Waterboarding is essentially a method to make people feel like they are drowning. It is a terrifying way to force people into doing or saying whatever you want. And it's been around for a long time.
The first documented use was during the Spanish Inquisition — and it was as reviled then as it is now.
Its use was also documented almost 400 years ago in the East Indies, when it was perpetrated by the Dutch on some English traders who were trying to set up shop on Dutch turf. The so-called Amboina Massacre of 1623 was widely publicized in England at the time, and water torture was fiercely denounced as a barbarity, even in that savage age.
Senator John McCain reminded us this week that the United States hanged Japanese officers after World War II for torturing prisoners of war. Professor Gregory Urwin of Temple University cites the example of Isamu Ishihara, the former chief interpreter at the Shanghai POW Camp. Ishihara was sentenced to life in prison with hard labor by an American military commission after being found guilty of committing "cruel, inhuman and brutal atrocities against certain American prisoners of war."
Chase Nielsen was one victim of the Japanese. He was an aviator who took part in the famous Doolittle Raid in 1942, the first US strike against the Japanese mainland. The Japanese public was enraged by the raid and Nielsen was tortured as a result. He survived.
The Nazi German secret police, the Gestapo, also used water torture. The Communists used it on US POWs during the Korean War. And it was commonplace in Cambodia during the brutal rule of Pol Pot in the 1970s.
The United States stridently denounced all those incidents as crimes. What’s less well-known is that the United States itself has a relatively long and deep relationship with this form of torture.
During the Spanish-American War of 1898, the United States occupied the Spanish colony of the Philippines. When the Americans wouldn’t leave, the Filipinos launched a violent insurgency. US troops responded with severity and used torture to interrogate suspects for information. One method was the "water cure."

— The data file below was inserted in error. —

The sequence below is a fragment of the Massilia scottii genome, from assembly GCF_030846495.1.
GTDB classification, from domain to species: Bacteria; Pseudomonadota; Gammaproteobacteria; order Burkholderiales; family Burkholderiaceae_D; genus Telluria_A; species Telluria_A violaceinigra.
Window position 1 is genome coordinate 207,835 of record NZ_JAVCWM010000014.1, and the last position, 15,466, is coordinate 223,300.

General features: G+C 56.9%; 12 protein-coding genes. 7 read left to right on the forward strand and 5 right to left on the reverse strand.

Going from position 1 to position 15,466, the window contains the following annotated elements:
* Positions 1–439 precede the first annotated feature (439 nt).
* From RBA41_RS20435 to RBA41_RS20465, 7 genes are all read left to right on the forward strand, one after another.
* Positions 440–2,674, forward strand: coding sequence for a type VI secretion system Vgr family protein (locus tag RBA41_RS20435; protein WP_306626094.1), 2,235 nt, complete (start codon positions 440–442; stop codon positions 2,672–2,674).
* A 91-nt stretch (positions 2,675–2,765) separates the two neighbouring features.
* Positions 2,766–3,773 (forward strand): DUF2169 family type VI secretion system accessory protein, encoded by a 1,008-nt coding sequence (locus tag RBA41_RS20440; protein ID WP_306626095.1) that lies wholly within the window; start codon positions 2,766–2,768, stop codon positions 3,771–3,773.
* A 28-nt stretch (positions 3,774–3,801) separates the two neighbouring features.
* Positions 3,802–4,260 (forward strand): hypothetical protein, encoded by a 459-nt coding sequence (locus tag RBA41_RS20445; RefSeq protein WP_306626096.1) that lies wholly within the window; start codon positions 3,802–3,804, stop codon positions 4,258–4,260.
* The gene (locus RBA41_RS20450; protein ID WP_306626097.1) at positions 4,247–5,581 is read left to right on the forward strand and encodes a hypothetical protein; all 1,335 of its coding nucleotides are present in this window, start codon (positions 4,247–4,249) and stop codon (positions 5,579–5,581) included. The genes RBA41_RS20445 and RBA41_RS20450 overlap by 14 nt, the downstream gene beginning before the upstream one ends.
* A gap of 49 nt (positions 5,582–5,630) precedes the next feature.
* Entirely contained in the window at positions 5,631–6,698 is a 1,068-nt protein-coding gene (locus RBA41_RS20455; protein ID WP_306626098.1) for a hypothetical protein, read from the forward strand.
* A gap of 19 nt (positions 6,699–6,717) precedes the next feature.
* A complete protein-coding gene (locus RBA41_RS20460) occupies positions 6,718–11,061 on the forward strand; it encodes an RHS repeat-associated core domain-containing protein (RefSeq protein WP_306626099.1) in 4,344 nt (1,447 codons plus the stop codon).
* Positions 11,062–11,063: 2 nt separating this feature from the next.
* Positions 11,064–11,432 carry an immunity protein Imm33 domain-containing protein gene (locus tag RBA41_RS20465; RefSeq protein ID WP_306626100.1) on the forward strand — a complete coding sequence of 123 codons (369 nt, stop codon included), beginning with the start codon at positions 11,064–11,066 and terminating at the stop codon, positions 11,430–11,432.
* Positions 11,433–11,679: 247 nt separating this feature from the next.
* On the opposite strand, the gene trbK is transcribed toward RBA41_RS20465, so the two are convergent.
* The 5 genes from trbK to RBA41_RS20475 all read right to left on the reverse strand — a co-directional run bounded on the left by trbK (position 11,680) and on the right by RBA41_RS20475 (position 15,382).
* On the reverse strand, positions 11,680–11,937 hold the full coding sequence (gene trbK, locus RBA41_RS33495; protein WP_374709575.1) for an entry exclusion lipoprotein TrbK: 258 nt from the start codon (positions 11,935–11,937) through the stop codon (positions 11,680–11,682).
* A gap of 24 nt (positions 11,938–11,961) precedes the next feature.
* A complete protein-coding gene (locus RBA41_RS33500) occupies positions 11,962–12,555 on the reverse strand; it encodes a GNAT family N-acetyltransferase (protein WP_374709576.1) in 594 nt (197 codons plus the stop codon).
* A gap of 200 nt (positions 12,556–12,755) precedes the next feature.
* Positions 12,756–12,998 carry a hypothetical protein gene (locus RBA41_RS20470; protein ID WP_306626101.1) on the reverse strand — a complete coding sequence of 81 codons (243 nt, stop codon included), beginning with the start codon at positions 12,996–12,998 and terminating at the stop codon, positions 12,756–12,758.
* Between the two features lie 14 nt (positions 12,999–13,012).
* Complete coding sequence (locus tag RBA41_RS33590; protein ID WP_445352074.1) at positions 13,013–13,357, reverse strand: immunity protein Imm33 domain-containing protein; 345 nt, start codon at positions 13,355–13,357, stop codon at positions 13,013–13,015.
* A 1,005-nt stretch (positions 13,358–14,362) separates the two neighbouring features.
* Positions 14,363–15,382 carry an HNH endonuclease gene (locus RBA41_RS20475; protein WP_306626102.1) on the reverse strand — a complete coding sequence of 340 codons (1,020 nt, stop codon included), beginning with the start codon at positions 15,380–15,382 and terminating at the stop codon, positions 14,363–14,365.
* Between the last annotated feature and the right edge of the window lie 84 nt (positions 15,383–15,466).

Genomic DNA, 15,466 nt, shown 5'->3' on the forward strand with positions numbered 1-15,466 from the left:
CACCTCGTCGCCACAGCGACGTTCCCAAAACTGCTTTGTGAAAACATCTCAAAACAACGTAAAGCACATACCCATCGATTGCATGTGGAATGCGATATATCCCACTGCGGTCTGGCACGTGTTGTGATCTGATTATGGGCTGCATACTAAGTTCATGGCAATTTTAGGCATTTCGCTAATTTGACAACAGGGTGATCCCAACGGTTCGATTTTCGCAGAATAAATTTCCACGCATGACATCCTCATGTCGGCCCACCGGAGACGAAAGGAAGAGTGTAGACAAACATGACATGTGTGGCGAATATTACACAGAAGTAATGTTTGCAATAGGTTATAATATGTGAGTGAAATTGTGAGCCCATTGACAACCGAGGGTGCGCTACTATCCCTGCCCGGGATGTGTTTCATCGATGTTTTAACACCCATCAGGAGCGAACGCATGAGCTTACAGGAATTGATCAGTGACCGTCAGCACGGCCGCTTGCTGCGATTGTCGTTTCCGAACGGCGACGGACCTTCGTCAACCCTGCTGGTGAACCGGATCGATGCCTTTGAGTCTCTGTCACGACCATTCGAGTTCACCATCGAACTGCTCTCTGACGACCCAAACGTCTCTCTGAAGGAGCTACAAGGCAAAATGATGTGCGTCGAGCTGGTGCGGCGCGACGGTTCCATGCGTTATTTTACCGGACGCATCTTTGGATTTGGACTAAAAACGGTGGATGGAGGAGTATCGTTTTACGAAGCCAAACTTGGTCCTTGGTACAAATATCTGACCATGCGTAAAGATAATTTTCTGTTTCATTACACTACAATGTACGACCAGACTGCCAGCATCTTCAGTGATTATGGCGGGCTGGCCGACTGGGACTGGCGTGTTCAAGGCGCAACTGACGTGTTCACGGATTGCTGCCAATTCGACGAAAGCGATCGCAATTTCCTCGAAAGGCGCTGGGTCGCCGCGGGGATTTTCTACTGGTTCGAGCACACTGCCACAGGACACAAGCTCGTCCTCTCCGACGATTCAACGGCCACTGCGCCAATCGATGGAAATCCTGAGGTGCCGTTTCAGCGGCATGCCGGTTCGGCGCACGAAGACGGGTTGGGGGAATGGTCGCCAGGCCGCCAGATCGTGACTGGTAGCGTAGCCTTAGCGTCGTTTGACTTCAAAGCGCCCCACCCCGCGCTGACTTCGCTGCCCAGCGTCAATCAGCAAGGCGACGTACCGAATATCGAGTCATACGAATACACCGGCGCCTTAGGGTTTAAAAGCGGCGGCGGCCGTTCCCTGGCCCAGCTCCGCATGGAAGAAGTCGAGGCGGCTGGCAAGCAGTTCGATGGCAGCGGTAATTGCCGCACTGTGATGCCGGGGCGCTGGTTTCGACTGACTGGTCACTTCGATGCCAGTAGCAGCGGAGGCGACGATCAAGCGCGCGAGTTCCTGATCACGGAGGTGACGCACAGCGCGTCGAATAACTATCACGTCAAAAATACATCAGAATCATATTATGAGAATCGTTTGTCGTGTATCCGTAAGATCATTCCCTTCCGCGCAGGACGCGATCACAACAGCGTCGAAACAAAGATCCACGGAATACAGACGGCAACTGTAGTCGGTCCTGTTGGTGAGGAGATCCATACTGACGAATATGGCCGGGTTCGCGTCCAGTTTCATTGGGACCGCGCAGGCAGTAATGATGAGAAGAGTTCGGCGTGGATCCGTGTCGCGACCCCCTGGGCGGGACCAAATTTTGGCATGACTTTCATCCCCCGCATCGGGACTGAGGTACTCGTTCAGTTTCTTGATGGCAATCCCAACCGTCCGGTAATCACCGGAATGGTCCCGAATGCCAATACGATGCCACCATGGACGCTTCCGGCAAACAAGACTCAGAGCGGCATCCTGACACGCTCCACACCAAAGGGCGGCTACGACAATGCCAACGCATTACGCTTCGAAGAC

That worked differently than waterboarding. The perpetrator would shove a funnel into the victim's mouth and then fill him with water until his stomach distended. Then he would jump on the victim's stomach until he vomited.
However, that was not a policy approved at a high level and President Teddy Roosevelt was furious when he found out. At least one US army officer was court martialed, and a general was thrown out of the army for condoning the practice.
However, in a sense, the water cure was just an extension of law enforcement practices back in the US.
The shocking truth is that police forces across the country would commonly give suspects the third degree to try to get confessions out of them. The water cure was one of the tools in that arsenal.
In 1910, US courts began throwing out confessions that had been obviously forced out of defendants, especially when defendents appeared in court still sporting bruises or broken teeth. That made the water cure more common, because simulated drowning left no marks on the body.
The full extent of the abuse was exposed by a commission of inquiry appointed by President Herbert Hoover and led by former attorney general George Wickersham. Hoover appointed the commission to learn why the enforcement of alcohol prohibition was failing so badly. Wickersham took his assignment as an opportunity to lead a comprehensive review of law enforcement practices.
One of his reports, published in 1931, was the Report on Lawlessness in Law Enforcement. It found that "the inflicting of pain, physical or mental, to extract confessions or statements ... is widespread throughout the country."
Psychologist G. Daniel Lassiter examined the report in detail for his 2004 book, Orchestrated Physical Abuse. He described police use of the water cure as a "modern day variation of the method of water torture that was popular during the Middle Ages."
He wrote that "the water cure consisted of holding a suspect's head in water until he almost drowned; or thrusting a water hose into his mouth or down his mouth; or forcing a suspect to lay on his back (if not already strapped to a cot or slab) while pouring water into his nostirils, sometimes from a dipper until he was nearly strangled."
Outrage at the findings of the Wickersham Commission led to police forces trying to rein in this kind of behaviour. But it’s believed to have persisted into the 1940s.